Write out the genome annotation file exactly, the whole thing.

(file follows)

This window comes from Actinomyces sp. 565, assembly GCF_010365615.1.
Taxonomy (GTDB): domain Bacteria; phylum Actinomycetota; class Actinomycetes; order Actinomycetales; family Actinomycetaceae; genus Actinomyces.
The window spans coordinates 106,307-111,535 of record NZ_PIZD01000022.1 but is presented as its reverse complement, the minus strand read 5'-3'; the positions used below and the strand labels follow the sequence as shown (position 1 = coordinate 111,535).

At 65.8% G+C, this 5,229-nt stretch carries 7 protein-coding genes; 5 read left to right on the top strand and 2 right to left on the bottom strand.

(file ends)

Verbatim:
This window comes from Actinomyces sp. 565, assembly GCF_010365615.1.
Taxonomy (GTDB): domain Bacteria; phylum Actinomycetota; class Actinomycetes; order Actinomycetales; family Actinomycetaceae; genus Actinomyces.
The window spans coordinates 106,307-111,535 of record NZ_PIZD01000022.1 but is presented as its reverse complement, the minus strand read 5'-3'; the positions used below and the strand labels follow the sequence as shown (position 1 = coordinate 111,535).

At 65.8% G+C, this 5,229-nt stretch carries 7 protein-coding genes; 5 read left to right on the top strand and 2 right to left on the bottom strand.